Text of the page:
The most common question the teachers get around tournament time about forms is: “what do I say before I do my form?” The answer is: “Hello judges, my name is ___. My martial arts teacher’s name is ___. I study martial arts at ___. The form I will be doing today is called ___. May I please begin?” Keep in mind this is a rough template. You can change the order (although it would be odd to ask for permission to start you form and then say your name) of the statements. You can change the words themselves (I train at ___ rather than I study martial arts at ___). The basic idea is to communicate a level of formality to the judges and some basic pieces of information: who are you, who is your teacher, where do you train, and what is the name of the form you’re doing. Watch the video below for an example of this opening bit and also a couple more tips about how to do well in the Forms division.
In this post on the grappling rules of the kid’s tournament, we’re going to talk about when students can stand up on their feet, and when they can’t. Students will be asked, before the match begins, if they want to start from standing or sitting. If they both choose to start from standing, so it shall be. If one or both choose to start from sitting, then they will start the match from kneeling. That part is pretty simple but there is one additional hitch. If the students chose to start from sitting and at some point during the match, both students stand up, then the judge will stop the match and reset them back to sitting. If one of them stands up, usually to pass guard, that’s fine – the match will keep going. If the students chose to start from standing then the rules are pretty simple: the match keeps going if one or both of them stand up at any time during the match.
In this post, we will look at which submissions are legal in the upcoming kid’s tournament in respect to arm locks and chokes. The included video shows some of these submissions. Let’s start with the stuff that isn’t legal on the arms – finger and wrist submissions aren’t legal. The reasoning here is mostly about safety. Fingers and wrists break easier and quicker than shoulders and elbows. It is easier to feel when you should tap on an armbar than a finger lock. In addition, it is easier to go slow and ease into a shoulder lock than it is to ease into a wrist lock. Next, let’s talk about what is legal on the arms: armbars and shoulder locks. An armbar is any movement that threatens to bend the elbow the wrong way. A shoulder lock is anything that threatens to move the shoulder beyond its standard range of motion – the Armericana and Kimura are the standard ones that come up most often and are in the video below. Given these perameters, students who choose to do submission grappling during the tournament should be familiar with the feeling of both these movements – they should know when and how to tap. In addition, when applying these submissions, students are expected to secure the lock and apply the submission slowly NOT explosively. Moving on to chokes, students are encouraged to try to find blood chokes and not wind chokes. This sounds super scary to parents but blood chokes are actually safer than wind chokes. Wind chokes are when pressure is applied to the wind pipe – these kinds of moves can be quite painful and dangerous. Blood chokes, on the other hand, temporarily stop the flow of blood in the carotids and are easier to know when to tap to. If students are wearing a Gi, they are welcome to use the Gi to choke their partners with. In addition, if their partner is wearing a Gi, they can use that as a tool as well to submit with. Safety will be he judges primary concern but it should also be on the minds of students and parents. Don’t hesitate to ask questions if you don’t understand what is going on.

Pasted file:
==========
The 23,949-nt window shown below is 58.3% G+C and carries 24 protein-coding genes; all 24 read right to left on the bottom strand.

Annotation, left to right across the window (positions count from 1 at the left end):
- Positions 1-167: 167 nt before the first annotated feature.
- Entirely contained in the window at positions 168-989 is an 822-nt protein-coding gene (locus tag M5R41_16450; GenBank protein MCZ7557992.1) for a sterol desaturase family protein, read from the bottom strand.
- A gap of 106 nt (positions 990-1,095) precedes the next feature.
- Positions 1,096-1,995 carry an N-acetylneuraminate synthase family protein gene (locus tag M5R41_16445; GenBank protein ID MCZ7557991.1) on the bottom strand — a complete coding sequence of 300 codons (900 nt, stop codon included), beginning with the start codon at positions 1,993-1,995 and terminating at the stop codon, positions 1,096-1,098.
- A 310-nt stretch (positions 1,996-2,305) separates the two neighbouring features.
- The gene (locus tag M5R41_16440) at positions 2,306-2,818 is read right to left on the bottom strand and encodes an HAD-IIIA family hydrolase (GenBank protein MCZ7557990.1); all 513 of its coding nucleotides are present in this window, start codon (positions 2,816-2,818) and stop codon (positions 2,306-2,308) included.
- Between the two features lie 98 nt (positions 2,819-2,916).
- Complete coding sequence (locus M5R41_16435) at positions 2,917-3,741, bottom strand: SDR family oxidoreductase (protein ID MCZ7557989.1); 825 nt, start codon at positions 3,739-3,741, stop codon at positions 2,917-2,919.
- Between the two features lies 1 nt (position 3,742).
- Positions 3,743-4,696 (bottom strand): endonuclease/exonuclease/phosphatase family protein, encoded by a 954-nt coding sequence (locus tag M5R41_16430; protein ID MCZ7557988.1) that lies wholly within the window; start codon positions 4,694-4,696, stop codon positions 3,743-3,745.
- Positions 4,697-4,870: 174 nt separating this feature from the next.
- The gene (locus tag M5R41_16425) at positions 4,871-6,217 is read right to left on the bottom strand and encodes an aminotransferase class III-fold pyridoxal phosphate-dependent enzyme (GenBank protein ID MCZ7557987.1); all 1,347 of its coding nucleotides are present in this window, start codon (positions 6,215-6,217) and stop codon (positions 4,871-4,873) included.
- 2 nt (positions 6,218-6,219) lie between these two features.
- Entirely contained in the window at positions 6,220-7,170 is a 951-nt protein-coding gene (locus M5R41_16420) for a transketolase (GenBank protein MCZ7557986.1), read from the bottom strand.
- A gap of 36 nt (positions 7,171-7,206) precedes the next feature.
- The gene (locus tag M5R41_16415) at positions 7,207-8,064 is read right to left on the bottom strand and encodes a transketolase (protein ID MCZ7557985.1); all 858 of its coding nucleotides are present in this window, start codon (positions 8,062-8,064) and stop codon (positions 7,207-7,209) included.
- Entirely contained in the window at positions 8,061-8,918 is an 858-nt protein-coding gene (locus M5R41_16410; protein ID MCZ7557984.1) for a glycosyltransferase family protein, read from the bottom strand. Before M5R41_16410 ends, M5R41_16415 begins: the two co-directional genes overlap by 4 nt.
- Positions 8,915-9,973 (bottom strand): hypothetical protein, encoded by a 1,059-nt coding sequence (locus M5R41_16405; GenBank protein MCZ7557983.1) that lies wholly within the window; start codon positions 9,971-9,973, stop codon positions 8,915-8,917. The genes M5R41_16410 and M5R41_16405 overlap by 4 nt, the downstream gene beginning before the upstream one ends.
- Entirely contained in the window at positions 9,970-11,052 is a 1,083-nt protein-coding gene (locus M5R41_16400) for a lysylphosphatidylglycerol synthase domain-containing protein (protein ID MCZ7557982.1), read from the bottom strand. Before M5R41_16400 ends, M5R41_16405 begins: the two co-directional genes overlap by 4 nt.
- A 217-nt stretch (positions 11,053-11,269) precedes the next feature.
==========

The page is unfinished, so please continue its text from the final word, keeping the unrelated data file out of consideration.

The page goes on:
This is the second post in a series in which we are going over rules for the upcoming kid’s tournament. In the first video, we talked about how students might be either grappling for position or submission. If the students are both orange/purple or below, they get to choose if they are going to grapple for position or submission. If they are both purple or above, they must grapple for submission. If one student is orange/purple or lower, and the other is purple or higher, the lower ranking student gets to choose. If one student chooses position and the other chooses submission, the match will be for position. In this video, we will talk about some of the positions students can score with if they are grappling for position. In the video, we show mount, crossbody, rear mount, and kesa getami as scoring positions. Note that if the match is to submission, there are no points (but we will go over that in a later entry). To score, one student must hold a dominant position while the judge counts to three. Please excuse the shaky camera work, I like having the kids help me with these videos so they feel like they are part of the process.
I will be making a series of posts over the next few weeks talking about the rules of the upcoming kid’s tournament. The purpose is to help students, helpers, parents, and coaches understand what they are preparing for. I want to tackle the grappling portion of the tournament first. One thing students will want to understand is if they are grappling for submission or position. If students are orange/purple or below, they get to choose. If both students are purple or above, they must grapple for submissions. In the video below, I show how “grappling for position” works:
What should kids and parents who are coming to the tournament expect? How should they choose what events to participate in and what to skip? What are the events and rules? I’m going to go through the 4 events that kids can participate in at the tournament and talk about the structure of each event, the rules and safety concerns. Continue reading “What to expect at the tournament”